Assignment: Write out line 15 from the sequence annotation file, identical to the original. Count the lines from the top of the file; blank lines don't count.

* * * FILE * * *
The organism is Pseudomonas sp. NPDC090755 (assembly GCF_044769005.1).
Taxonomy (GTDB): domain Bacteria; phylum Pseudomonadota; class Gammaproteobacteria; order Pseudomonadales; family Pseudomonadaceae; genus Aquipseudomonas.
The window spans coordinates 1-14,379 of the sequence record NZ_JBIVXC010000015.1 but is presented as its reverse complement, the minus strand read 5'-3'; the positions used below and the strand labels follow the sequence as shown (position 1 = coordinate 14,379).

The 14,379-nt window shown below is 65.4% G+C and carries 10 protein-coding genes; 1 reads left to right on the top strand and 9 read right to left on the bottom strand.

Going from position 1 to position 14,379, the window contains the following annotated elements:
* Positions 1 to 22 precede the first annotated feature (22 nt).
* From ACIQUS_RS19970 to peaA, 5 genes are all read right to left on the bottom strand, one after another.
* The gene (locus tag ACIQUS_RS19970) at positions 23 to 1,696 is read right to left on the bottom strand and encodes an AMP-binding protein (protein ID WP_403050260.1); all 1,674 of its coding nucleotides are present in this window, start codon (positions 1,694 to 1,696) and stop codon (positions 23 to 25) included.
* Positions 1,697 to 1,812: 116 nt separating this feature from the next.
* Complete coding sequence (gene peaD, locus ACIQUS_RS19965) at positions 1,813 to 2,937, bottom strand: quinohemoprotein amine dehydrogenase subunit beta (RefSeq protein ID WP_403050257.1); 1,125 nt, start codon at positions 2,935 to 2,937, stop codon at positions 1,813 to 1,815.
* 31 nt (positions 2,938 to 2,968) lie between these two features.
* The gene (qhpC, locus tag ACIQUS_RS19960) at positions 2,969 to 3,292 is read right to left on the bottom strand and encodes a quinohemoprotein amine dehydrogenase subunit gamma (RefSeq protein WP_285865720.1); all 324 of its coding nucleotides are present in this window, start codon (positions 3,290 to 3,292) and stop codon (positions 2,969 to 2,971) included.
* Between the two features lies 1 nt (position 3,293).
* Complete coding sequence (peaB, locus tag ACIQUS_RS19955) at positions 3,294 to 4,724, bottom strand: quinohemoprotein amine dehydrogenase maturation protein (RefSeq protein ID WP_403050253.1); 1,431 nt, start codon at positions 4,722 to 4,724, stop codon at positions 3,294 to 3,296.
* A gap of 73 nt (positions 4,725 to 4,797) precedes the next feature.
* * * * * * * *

* A gap of 73 nt (positions 4,725 to 4,797) precedes the next feature.